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Cost of Living

Part of Opposition Day — [15th Allotted Day] – in the House of Commons at 5:07 pm on 24th June 2008.

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Photo of Nigel Griffiths Nigel Griffiths Labour, Edinburgh South 5:07 pm, 24th June 2008

I wish to make some progress.

I want to consider some other premises of the previous Conservative Government. We have dealt with the national debt, but we also need to consider borrowing, which we are all concerned about. The Government have halved borrowing as a proportion of national income, reducing it from 3.4 per cent. between 1979 and 1997 to half that and less now. Tory borrowing peaked at 7.8 per cent. of national income in 1993, which is equivalent to £110 billion today. Borrowing next year will be well under half that, at around 3 per cent. of national income. Labour's highest borrowing is less than the average borrowing between 1979 and 1997.

The reason we have been in a good position to weather recessions that have affected countries and why, without in any way being complacent, our economy is well placed to weather the global problems that are affecting us, with higher food and oil prices, is that we have worked with business to ensure that, at 28 per cent., our corporation tax is the lowest in the G7 and that our tax rate is the most competitive of any major economy. We have made three cuts in corporation tax since the Conservatives set it at 33 per cent.—a full five points higher than it is under this Labour Government. That is one of the reasons we have 750,000 more firms operating than we had 11 years ago. Those are important facts, which the Opposition spokesperson chose to ignore.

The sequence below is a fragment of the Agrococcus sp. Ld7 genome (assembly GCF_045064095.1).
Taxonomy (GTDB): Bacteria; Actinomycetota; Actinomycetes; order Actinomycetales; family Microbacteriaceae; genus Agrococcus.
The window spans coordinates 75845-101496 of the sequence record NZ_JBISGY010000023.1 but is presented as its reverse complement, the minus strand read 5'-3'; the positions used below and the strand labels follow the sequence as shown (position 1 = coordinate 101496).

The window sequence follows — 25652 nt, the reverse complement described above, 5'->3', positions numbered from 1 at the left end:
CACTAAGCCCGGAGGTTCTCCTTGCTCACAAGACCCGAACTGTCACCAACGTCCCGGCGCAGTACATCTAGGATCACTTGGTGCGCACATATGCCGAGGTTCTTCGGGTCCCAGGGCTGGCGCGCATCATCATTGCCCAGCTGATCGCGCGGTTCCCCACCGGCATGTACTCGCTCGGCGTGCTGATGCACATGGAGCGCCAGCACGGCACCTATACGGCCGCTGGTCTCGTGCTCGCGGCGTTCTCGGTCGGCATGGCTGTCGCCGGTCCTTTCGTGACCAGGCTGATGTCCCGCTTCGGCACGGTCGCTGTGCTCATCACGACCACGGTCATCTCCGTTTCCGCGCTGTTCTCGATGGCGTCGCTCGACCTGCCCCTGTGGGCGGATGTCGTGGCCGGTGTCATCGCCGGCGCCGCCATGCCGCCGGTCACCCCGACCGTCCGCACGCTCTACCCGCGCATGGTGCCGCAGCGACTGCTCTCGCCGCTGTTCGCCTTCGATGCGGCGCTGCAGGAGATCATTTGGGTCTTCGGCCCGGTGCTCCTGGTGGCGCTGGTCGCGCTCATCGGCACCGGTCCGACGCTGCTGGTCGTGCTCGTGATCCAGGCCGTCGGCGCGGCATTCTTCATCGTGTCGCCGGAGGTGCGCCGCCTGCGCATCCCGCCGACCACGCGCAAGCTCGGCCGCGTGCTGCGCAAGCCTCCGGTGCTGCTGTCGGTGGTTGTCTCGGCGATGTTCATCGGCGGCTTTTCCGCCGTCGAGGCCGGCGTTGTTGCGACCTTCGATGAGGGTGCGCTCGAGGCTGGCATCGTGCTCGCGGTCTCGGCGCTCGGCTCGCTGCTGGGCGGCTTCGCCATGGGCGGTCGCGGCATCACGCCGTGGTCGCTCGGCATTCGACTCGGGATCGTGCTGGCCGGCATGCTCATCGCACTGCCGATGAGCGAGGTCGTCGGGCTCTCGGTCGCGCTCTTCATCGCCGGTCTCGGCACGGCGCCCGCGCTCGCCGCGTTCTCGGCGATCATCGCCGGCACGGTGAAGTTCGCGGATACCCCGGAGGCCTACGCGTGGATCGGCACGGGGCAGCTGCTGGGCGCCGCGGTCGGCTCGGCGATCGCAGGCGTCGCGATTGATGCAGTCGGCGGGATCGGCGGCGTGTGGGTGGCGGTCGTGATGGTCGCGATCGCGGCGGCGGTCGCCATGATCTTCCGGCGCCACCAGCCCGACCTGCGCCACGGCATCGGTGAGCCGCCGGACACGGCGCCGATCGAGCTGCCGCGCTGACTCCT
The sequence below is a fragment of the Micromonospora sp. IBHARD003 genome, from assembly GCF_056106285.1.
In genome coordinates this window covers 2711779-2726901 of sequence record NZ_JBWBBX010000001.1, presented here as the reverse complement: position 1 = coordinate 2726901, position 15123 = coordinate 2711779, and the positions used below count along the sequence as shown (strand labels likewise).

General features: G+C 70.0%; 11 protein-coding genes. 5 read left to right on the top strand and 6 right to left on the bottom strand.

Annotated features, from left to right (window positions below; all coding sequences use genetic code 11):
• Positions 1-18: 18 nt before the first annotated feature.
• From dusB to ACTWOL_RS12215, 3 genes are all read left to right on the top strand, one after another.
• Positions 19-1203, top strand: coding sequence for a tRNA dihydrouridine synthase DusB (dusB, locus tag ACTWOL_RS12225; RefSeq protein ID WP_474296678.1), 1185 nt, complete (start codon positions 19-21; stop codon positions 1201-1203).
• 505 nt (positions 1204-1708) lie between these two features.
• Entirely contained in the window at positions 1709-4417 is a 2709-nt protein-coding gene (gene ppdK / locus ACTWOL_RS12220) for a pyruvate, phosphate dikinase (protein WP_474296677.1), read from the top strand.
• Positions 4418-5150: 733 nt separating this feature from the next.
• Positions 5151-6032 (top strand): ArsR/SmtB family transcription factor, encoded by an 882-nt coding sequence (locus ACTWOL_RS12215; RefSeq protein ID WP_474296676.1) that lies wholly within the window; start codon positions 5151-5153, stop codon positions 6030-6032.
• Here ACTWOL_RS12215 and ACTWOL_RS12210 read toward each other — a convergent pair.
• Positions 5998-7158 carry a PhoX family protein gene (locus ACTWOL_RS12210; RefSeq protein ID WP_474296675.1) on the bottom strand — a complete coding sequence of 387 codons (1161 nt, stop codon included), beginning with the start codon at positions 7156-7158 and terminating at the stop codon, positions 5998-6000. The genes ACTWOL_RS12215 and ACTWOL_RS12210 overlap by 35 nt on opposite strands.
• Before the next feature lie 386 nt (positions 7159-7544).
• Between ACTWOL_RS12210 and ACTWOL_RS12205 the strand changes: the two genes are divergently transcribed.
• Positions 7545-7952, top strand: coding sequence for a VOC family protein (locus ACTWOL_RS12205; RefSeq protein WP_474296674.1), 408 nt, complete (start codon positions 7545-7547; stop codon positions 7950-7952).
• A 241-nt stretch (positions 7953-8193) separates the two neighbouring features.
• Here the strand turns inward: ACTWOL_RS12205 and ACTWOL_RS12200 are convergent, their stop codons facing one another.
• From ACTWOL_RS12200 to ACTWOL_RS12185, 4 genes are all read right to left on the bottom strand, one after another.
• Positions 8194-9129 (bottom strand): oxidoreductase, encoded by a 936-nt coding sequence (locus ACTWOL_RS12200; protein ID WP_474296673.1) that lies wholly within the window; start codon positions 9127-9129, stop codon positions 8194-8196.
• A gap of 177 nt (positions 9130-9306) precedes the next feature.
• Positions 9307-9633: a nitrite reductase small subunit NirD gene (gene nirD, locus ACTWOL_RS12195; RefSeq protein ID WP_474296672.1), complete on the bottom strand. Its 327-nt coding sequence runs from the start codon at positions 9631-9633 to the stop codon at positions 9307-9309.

What else made those years, in the Governor of the Bank of England's parlance, the NICE years? The reason is partly that more people are now in work than at any time in our history—I think that the figure is 29.5 million. We can be proud that in the NICE years we took 700,000 children out of poverty.

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